Plant and Soil

, Volume 328, Issue 1–2, pp 235–244 | Cite as

Copper tolerance in the cuprophyte Haumaniastrum katangense (S. Moore) P.A. Duvign. & Plancke

  • François K. Chipeng
  • Christian Hermans
  • Giles Colinet
  • Michel-Pierre Faucon
  • Michel Ngongo
  • Pierre Meerts
  • Nathalie VerbruggenEmail author
Regular Article


Cu tolerance and accumulation have been studied in Haumaniastrum katangense, a cuprophyte from Katanga (DR Congo), previously described as a copper hyperaccumulator. Nicotiana plumbaginifolia, a well-known non-tolerant and non-accumulator species, was used as a control. The germination rate of H. katangense was enhanced by copper and fungicide addition, suggesting that fungal pathogens, which restrain germination in normal conditions, are limiting. In hydroponic culture in the Hoagland medium, H. katangense did not grow well, in contrast to N. plumbaginifolia. Better growth was achieved by adding fungicide or higher copper concentrations. The maximal non-effective concentration (NEC) was 12 µM CuSO4 for H. katangense grown in hydroponics, i.e. 24 times greater than Cu concentration in the Hoagland medium. By comparison, copper concentrations greater than 0.5 µM had a negative effect on the growth of N. plumbaginifolia. EC50 (50% effective concentration) in hydroponics was 40 µM CuSO4 for H. katangense and 6 µM CuSO4 for N. plumbaginifolia. EC100 (100% effective concentration) was 100 µM CuSO4 for H. katangense and 15 µM CuSO4 for N. plumbaginifolia. In soil, growth was also stimulated by Cu addition up to 300 mg kg-1 CuSO4. Surplus copper was also required for cultivating H. katangense in sterile conditions, suggesting that Cu excess may be necessary for needs other than pathogen defence. Cu accumulation in the shoot has been measured for N. plumbaginifolia and H. katangense at their respective NEC. Cu allocation in the two species showed a similar response to increasing Cu concentrations, i.e. root/shoot concentration ratio well above 1. In conclusion, H. katangense is highly tolerant to copper and has elevated copper requirement even in the absence of biotic interactions. Its accumulation pattern is typical of an excluder species.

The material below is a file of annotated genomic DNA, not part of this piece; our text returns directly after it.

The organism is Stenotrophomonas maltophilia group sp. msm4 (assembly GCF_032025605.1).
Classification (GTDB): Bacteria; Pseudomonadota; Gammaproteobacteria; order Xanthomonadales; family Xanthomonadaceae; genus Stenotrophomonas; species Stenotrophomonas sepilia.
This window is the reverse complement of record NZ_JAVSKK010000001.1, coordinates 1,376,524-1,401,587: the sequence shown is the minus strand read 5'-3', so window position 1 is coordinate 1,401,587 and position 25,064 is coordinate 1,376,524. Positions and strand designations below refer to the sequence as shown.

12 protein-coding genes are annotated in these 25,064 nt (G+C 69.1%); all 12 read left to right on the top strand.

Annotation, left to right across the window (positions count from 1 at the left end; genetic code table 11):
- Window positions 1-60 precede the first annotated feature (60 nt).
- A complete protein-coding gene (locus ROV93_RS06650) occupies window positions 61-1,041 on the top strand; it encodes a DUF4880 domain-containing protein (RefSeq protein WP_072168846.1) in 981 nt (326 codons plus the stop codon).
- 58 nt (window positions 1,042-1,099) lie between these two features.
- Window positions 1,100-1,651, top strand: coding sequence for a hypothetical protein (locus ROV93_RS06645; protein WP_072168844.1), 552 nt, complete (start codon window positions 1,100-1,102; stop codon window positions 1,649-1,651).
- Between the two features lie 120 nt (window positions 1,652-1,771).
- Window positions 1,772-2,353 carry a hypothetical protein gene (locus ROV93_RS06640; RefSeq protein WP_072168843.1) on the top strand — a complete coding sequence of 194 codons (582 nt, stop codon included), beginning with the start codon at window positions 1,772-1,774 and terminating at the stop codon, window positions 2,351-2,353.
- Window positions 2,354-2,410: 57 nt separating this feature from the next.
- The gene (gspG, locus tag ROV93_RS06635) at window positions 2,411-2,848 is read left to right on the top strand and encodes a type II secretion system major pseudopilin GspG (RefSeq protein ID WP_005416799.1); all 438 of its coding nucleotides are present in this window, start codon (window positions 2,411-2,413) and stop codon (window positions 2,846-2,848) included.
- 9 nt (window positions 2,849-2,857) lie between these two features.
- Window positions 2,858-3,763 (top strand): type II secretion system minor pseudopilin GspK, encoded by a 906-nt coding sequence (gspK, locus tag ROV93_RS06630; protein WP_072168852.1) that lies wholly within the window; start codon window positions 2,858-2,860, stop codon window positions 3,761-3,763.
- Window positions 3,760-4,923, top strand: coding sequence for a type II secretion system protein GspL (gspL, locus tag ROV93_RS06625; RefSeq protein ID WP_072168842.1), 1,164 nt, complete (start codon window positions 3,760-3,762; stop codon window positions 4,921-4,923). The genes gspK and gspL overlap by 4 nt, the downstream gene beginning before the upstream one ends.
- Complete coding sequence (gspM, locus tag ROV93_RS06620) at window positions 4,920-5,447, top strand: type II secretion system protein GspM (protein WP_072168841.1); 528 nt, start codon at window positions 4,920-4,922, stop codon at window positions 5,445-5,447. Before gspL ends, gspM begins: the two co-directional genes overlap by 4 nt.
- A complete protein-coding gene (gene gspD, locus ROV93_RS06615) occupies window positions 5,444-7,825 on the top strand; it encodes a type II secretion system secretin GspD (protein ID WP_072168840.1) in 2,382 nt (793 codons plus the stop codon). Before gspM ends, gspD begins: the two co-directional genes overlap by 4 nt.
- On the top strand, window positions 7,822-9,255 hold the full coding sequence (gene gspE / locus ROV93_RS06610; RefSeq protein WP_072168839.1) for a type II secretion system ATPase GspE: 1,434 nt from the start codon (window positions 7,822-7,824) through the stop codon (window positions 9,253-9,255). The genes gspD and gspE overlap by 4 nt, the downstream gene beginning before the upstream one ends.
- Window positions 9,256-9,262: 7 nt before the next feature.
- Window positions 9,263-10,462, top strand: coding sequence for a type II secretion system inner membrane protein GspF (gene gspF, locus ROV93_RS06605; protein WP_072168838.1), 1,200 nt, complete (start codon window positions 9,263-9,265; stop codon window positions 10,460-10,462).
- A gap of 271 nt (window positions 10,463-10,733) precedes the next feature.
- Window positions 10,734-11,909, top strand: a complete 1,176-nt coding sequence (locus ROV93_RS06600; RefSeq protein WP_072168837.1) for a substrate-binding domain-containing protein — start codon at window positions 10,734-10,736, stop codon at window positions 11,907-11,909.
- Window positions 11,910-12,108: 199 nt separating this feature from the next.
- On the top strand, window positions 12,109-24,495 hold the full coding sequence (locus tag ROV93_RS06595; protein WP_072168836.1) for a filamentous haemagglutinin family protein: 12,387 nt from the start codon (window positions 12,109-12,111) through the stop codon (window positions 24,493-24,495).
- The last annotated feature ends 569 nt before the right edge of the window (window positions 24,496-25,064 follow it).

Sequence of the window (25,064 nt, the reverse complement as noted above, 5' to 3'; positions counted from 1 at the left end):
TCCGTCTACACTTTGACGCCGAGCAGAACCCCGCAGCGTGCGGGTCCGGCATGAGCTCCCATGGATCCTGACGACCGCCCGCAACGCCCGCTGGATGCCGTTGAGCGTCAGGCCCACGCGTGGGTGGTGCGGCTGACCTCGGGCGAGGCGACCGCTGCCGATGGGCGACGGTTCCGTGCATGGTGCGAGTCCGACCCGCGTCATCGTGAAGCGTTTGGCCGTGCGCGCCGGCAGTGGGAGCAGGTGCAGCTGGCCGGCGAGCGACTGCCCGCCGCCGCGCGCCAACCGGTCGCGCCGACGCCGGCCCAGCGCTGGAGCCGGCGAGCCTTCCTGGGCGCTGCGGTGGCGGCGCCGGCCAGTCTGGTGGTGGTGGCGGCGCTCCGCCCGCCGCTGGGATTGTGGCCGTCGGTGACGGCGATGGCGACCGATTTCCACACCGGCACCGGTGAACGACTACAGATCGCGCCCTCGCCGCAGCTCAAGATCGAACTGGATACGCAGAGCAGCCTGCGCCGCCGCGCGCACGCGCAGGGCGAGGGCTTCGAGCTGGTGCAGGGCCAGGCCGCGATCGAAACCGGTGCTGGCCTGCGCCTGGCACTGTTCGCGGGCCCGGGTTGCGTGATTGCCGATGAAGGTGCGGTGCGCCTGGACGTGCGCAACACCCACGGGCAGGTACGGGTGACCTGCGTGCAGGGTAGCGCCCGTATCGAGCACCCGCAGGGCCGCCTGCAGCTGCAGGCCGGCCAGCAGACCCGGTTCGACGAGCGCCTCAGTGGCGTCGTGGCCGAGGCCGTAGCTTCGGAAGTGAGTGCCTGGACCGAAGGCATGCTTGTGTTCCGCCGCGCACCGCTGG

Tolerance Excluders Copper Haumaniastrum katangense Heavy metal Nicotiana plumbaginifolia 



This work is part of a “Projet interuniversitaire ciblé” (Project REMEDLU) funded by the Coopération Universitaire au Développement (Belgium). The authors wish to thank the Fonds National de la Recherche Scientifique for financial support (FNRS, FRFC 2.4558.08). C.H. and M.P.F. are respectively postdoctoral and PhD fellows of the FNRS. The authors wish to thank Dr Karin Kohl (MPI, Golm) for interesting discussion on cuprophytes.


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Copyright information

© Springer Science+Business Media B.V. 2009

Authors and Affiliations

  • François K. Chipeng
    • 1
    • 4
  • Christian Hermans
    • 1
  • Giles Colinet
    • 2
  • Michel-Pierre Faucon
    • 3
  • Michel Ngongo
    • 4
  • Pierre Meerts
    • 3
  • Nathalie Verbruggen
    • 1
    Email author
  1. 1.Laboratoire de Physiologie et de Génétique Moléculaire des PlantesUniversité Libre de BruxellesBrusselsBelgium
  2. 2.Laboratoire de Géopédologie, Unité Sol-Ecologie-TerritoireFaculté universitaire des Sciences Agronomiques de GemblouxGemblouxBelgium
  3. 3.Laboratoire d’Ecologie Végétale et BiogéochimieUniversité Libre de BruxellesBrusselsBelgium
  4. 4.Faculté des Sciences AgronomiquesUniversité de LubumbashiLubumbashiCongo

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